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April
Concluding Seminar "Färdplan biogas i Norr- och Västerbotten", Skellefteå, Sweden
April 29, 2014 (All Day)
(General)
Lars Sandström, Biofuel Region
May
North Sweden EU Forum, Skellefteå & Luleå, Sweden
May 06, 2014 (09:00)
(General)
Mikael Janson, North Sweden
Energy Efficiency in Chemical Industry at Stenungsund, Gothenburg, Sweden
May 08, 2014 (All Day)
(General)
Chalmers Area of Advance
Ska EU bestämma till vad och hur vår biomassa får användas?
May 08, 2014 (12:30)
(General)
Magnus Matisons, Biofuel Region
View full calendar
B4E-2-Entry
Proliferation of Biorefinery Due in a Decade, Seminar Hears Print E-mail
Written by Anna Strom   
Thursday, 10 April 2014 20:38

Bio4Energy-at-New-Products-SeminarBio4Energy presenters at a New Products from Forests Seminar at Umeå, Sweden, 9 April. From left: Anders Nordin, Leif Jönsson, Stellan Marklund and Sylvia Larsson. Photo by Bio4Energy.

Bio4Energy and the Forest Refine research project of Biofuel Region held an open seminar 9 April to showcase research—and in Bio4Energy’s case also development—along a biorefinery value chain based on woody feedstock and adapted to conditions in the northern Sweden and in Finland.

Sixty-five people from academia, industry, local or regional authorities, as well as a journalist, attended the seminar, New Products from Forests—Supply Chains and Biorefinery Process, which marked the end of the Forest Refine project which has been studying the supply chain to biorefineries of forest-sourced raw materials.

Bio4Energy wants to thank all who took part for their interest and for the discussion their many questions to the presenters brought about. This looks set to continue 8 May as Biofuel Region, Åkroken Science Park Biobusiness Arena are to host a follow-up seminar to discuss the policy context in which the biorefinery technology development takes place, with an eye to the upcoming elections of the next European Parliament from 22 to 25 May this year.

The presentations from the New Products from Forest Seminar are published here and on the Forest Refine pages of the website of Biofuel Region.

Below are few highlights of the discussions 9 April, which took place at Umeå, Sweden, at the Bio4Energy member organisation the Swedish University of Agricultural Sciences (SLU).

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Research along Biorefinery Product Value Chain Traced at Open Seminar Print E-mail
Written by Anna Strom   
Thursday, 03 April 2014 15:17

Forest Refine logo

This week all those interested in cutting-edge biorefinery research and development (R&D) based on woody raw material are welcome to join Bio4Energy and the Forest Refine research project for an open seminar at Umeå, Sweden.

The 9 April event, New Products from Forests, will discuss biorefinery production from wood and woody residue. It will do so by starting from the provisioning of biomass, moving to methods and tools for biorefinery production and finally to discussing specifics of the refining process. To launch the seminar, held at the Swedish University of Agricultural Sciences, Valmet official Krister Sjöblom will describe the pioneering work Bio4energy cmykof that technology provider to the pulp and paper industry to pre-treat and process biomass in view of biorefinery production. Until 2013, what is now Valmet Corporation used to be the pulp and paper arm of Metso, a Bio4Energy industrial cooperation partner.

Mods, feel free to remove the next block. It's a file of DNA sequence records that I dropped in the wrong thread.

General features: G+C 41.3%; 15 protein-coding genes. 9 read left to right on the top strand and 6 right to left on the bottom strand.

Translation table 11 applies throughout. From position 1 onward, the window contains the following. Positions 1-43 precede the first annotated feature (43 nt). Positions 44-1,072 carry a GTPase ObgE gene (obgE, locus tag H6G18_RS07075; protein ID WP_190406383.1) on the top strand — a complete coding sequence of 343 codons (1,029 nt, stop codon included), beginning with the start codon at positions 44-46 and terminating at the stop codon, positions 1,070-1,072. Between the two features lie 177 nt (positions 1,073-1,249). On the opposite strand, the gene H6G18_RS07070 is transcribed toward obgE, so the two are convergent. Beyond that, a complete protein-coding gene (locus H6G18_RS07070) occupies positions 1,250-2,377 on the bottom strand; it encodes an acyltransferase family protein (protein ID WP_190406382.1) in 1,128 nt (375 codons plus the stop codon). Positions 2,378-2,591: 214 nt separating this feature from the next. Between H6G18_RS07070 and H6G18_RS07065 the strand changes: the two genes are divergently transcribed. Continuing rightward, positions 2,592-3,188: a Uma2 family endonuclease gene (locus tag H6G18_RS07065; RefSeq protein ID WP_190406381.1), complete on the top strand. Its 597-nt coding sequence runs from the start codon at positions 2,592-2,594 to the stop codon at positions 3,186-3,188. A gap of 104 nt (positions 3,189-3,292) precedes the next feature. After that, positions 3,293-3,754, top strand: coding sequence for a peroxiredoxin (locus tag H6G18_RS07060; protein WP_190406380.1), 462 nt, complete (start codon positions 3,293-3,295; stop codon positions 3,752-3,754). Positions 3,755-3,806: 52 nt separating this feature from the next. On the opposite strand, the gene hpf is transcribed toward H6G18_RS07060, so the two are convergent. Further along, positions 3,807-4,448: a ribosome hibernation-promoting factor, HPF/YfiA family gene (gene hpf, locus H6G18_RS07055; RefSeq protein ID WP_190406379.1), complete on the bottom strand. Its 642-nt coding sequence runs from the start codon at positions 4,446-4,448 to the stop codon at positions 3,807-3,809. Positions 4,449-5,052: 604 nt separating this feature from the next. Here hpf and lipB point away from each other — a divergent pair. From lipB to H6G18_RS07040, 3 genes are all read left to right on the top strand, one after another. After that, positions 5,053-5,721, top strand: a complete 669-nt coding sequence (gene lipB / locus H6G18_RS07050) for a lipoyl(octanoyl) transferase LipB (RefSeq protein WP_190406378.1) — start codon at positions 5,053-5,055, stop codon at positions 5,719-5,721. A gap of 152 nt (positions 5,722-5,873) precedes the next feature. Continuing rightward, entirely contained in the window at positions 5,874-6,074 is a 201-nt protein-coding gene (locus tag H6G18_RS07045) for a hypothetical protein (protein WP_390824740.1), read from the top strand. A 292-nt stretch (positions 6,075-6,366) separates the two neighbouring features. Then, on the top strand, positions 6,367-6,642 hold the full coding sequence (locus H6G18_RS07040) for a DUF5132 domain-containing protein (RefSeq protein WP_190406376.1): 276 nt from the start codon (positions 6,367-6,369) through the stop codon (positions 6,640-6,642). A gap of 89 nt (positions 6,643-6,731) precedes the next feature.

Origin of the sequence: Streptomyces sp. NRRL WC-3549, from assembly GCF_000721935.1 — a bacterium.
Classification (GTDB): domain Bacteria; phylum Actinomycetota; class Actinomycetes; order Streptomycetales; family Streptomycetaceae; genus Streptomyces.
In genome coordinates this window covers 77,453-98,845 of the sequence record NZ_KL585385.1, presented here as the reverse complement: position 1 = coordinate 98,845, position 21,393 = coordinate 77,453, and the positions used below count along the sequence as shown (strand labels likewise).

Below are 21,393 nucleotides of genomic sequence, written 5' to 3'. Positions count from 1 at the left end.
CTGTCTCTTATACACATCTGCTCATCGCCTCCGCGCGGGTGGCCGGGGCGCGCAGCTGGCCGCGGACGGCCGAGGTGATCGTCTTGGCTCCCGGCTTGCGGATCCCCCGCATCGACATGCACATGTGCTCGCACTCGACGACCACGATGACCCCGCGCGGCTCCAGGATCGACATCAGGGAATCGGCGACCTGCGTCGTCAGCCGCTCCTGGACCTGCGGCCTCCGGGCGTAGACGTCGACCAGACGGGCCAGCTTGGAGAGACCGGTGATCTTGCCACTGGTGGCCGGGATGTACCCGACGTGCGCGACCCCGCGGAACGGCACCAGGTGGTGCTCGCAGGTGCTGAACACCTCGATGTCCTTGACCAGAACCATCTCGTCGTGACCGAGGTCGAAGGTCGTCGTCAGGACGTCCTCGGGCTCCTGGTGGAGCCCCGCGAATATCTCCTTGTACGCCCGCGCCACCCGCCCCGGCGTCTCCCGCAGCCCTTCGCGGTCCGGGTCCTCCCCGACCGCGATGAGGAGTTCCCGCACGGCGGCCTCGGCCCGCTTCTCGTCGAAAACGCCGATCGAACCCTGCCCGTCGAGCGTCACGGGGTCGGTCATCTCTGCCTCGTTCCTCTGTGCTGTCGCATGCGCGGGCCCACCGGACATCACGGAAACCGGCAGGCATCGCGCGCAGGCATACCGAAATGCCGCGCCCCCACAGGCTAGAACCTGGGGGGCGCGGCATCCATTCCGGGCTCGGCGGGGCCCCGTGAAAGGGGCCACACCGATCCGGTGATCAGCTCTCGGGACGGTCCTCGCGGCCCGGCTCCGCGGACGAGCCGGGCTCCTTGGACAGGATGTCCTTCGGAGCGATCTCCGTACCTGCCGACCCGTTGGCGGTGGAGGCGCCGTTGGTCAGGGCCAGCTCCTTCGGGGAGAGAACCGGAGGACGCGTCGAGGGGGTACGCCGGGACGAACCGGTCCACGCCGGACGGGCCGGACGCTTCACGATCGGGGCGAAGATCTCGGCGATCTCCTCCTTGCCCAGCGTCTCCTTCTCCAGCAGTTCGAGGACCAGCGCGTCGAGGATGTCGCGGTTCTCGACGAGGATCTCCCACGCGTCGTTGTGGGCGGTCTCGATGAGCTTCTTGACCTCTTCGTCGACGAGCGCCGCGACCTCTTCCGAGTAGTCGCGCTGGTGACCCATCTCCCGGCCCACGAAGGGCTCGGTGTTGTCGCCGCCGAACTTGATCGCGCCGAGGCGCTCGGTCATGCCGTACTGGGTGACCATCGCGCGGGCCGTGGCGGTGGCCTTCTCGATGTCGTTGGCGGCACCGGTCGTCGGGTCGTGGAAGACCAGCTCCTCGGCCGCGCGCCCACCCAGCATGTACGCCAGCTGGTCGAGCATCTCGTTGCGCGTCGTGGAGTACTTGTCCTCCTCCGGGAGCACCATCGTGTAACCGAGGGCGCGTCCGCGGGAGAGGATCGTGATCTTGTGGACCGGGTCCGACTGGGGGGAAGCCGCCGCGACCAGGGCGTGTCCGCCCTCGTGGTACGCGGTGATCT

"It is important to cover the entire value chain [when conducting R&D]. Forest Refine covers the biomass supply chain while Bio4Energy spans the refinery part", said Stellan Marklund, Bio4Energy programme manager and a professor at Umeå University (UmU), who will be giving the seminar an overview of Bio4Energy’s progress from 2010 until the present.

Last Updated on Monday, 07 April 2014 16:36
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Biorefinery Students Use System Analysis to Put Own Research in Context Print E-mail
Written by Anna Strom   
Wednesday, 26 March 2014 16:16

Joakim-Lundgren 314Bio4Energy researchers Joakim Lundgren flashes a smile as he prepares to open Systems' Perspectives on Bioresources, the second course of the Bio4Energy Graduate School, 18 March. Photo by courtesy of the Luleå University of Technology.

In a Bio4Energy context, one could think of systems analysis as a tool with which to assess the impact of a process or product over its life cycle in terms of greenhouse gas emissions and energy efficiency. However, seen through the eyes of Joakim Lundgren, responsible for coursework in the Bio4Energy Graduate School for PhD students interested in biorefinery, system analysis may also be used by students and professors to understand their own work, in terms of why it is matters and where it fits in.

In fact, his course—Systems’ Perspectives on Bioresources, the second of the graduate school, kicked off 18 March—is designed to do just that: Help students understand "why their research is important", where it fits in the larger perspective of biorefinery and, not least, answer questions such as, "How much does it cost?" and 'What focus and direction should I give my research to make sure the results can be taken into use?', said Lundgren, who is an associate professor at the Luleå University of Technology (LTU) in Sweden.